XEOL is a photon-in/photon out technique in which X-rays are used to excite core levels and getting light emitted in the range from the UV to IR (Sham, 2002). It is site-selective and can be used with variable X-ray photon energy, deeply penetrating a structure to excite its optical channels to explore their origins. XEOL combined with techniques such as XRF and XRD can be a powerful tool to describe a whole picture about composition and elements distribution in natural materials. Beamlines of 4th generations synchrotrons, such as the Carnaúba beamline of the Sirius light source (Tolentino et al., 2017), in Brazil, will have specific setups for the application of multi-technique analysis (XRF, XAS, XRD, and XEOL) of environmental samples, such as rocks and fossils. It will be possible to map optical active channels with a micro/nanosized and high resolution probe that will allow to explore the presence, for example, of an ion inside of minerals from the bones of a fossil and their characteristics (Kolodny et al., 1996; Rakovan and Reeder, 1996).
The complexity of attestations of biogenicity on geological and paleobiological materials makes it essential to explore multiple and complementary approaches in different length and sensitivity scales. For the micron- and nanoscales synchrotron-based techniques represent the forefront of the application of photons for the inspection of a wide range of materials, allowing complex and heterogeneous samples to be studied at an unprecedented level of detail. Synchrotron approaches are been consolidated as important tools for the deeper understanding of the records of ancient life on Earth and for the non-destructive investigation of extremely rare samples, such as meteorites and rocks that will be retrieved from Mars in the near-future sample return missions.
The recent developments in synchrotron sources also brings good perspectives for the study of biosignatures. The novel 4th generation sources, such as MAX IV in Sweden, Sirius in Brazil, and the upgraded sources ESRF-II in France, APS-U in the United States and Spring8-II in Japan are opening up new avenues for the nanoscale investigation of different types of materials. For geobiological specimens, these machines will allow the achievement of nanometric spatial resolution for resolving preserved morphological fossils and also microbial-mineral interactions with different chemical and morphological contrast information, high energy and high spectral resolution for probing, mapping and speciating heavy Z elements and high sensitivity to elements in trace concentrations. These advances will allow complex and important questions on the early chemical and morphological biosignatures to be attacked, likely consolidating synchrotron paleometry and nanopalebiology within biogeosciences and astrobiology.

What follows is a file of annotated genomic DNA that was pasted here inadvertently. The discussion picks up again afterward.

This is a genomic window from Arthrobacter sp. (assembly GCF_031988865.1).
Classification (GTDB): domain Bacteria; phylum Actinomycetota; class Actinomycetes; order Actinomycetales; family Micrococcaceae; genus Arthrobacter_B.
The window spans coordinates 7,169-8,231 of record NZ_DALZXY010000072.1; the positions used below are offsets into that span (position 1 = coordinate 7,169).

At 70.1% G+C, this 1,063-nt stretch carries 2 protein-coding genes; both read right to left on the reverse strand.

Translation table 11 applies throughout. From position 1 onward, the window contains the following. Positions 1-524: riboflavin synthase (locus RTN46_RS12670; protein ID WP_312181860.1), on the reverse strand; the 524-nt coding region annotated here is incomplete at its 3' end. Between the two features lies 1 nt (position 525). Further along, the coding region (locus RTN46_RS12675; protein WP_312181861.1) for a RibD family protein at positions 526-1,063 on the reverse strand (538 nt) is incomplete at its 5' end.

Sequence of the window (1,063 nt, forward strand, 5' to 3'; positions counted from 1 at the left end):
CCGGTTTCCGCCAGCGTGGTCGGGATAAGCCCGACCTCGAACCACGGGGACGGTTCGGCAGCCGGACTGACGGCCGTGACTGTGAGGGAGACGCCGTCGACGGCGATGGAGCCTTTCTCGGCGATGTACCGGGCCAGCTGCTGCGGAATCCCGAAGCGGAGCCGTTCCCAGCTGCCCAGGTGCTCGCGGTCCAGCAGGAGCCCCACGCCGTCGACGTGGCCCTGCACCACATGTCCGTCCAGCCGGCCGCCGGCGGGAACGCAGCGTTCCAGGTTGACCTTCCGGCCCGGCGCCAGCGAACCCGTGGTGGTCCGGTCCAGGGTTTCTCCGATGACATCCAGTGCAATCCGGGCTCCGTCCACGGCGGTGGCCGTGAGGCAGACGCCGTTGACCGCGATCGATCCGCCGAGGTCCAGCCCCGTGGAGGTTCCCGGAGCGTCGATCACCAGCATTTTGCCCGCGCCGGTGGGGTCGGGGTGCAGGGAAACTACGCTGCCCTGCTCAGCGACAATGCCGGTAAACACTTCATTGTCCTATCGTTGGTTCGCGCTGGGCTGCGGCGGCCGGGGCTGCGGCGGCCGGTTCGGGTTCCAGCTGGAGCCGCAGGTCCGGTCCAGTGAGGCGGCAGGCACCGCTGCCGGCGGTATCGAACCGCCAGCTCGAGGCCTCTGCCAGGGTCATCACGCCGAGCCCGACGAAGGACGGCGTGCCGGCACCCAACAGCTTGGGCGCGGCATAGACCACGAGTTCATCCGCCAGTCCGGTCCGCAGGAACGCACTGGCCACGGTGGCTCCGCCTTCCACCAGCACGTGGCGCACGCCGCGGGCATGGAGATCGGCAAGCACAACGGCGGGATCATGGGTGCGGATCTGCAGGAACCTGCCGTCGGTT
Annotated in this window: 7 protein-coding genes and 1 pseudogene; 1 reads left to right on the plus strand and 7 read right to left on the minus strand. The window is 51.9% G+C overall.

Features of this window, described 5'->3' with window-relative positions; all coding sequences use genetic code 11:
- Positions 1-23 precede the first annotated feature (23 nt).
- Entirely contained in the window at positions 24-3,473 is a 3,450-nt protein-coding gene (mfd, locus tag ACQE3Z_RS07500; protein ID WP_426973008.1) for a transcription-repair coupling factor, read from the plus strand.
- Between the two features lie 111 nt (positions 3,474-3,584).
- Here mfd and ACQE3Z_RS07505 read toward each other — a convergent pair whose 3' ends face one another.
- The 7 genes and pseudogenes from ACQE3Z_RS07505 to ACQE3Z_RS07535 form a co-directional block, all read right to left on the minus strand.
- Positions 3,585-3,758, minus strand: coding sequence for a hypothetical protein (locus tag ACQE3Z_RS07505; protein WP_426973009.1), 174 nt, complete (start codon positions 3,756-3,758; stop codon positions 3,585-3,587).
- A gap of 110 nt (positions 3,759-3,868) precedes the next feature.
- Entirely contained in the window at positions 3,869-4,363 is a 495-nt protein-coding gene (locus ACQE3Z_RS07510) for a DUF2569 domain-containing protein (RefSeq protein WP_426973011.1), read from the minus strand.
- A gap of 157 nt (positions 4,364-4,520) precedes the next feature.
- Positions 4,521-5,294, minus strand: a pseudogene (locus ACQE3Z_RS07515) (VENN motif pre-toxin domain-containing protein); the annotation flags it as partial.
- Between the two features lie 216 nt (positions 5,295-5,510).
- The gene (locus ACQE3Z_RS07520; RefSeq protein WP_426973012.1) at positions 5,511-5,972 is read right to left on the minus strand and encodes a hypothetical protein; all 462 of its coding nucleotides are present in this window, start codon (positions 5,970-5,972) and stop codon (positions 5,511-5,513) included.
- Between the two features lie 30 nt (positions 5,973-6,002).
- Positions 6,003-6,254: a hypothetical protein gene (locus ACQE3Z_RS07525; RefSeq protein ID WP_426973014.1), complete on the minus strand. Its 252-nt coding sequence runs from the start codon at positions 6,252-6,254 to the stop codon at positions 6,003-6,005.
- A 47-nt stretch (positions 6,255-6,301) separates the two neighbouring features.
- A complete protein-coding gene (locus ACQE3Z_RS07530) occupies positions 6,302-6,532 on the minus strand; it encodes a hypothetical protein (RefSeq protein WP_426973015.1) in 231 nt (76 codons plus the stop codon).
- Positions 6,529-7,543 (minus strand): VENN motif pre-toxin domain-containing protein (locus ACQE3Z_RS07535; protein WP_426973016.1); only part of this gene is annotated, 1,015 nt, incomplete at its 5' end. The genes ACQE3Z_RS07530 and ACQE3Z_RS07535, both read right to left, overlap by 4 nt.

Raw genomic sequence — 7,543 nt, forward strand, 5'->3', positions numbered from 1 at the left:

All authors contributed to the literature revision and manuscript writing.
FAPESP (2015/21810-6 and 2016/25681-9), CNPq (projects 152915/2018-4, 301263/2017-5, and 424367/2016-5), Capes (Finance Code 001), and Serrapilheira (project G-1709-20205) grants are responsible for the maintenance of the research team activities. The Research Unit in Astrobiology (NAP/Astrobio – PRP/USP) was acknowledged for the institutional support.
Conflict of Interest
The authors declare that the research was conducted in the absence of any commercial or financial relationships that could be construed as a potential conflict of interest.
The authors thank São Paulo Research Foundation (FAPESP grants #2015/21810-6 and #2016/25681-9), CNPq (projects 152915/2018-4, 301263/2017-5 and 424367/2016-5) and Capes (Finance Code 001) for the financial support and the Research Unit in Astrobiology (NAP/Astrobio – PRP/USP) for the institutional support. The authors also thank the Serrapilheira Project (No. G-1709-20205).
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Keywords: synchrotron, biogenicity, spectroscopy, imaging, biostructures
Citation: Callefo F, Maldanis L, Teixeira VC, Abans RAdO, Monfredini T, Rodrigues F and Galante D (2019) Evaluating Biogenicity on the Geological Record With Synchrotron-Based Techniques. Front. Microbiol. 10:2358. doi: 10.3389/fmicb.2019.02358
Received: 17 October 2018; Accepted: 27 September 2019;
Published: 11 October 2019.
Edited by:Nancy Hinman, University of Montana, United States
Reviewed by:Peter Croot, National University of Ireland Galway, Ireland
Michael Tice, Texas A&M University, United States
Copyright © 2019 Callefo, Maldanis, Teixeira, Abans, Monfredini, Rodrigues and Galante. This is an open-access article distributed under the terms of the Creative Commons Attribution License (CC BY). The use, distribution or reproduction in other forums is permitted, provided the original author(s) and the copyright owner(s) are credited and that the original publication in this journal is cited, in accordance with accepted academic practice. No use, distribution or reproduction is permitted which does not comply with these terms.
*Correspondence: Douglas Galante, firstname.lastname@example.org
†Deceased June 6, 2019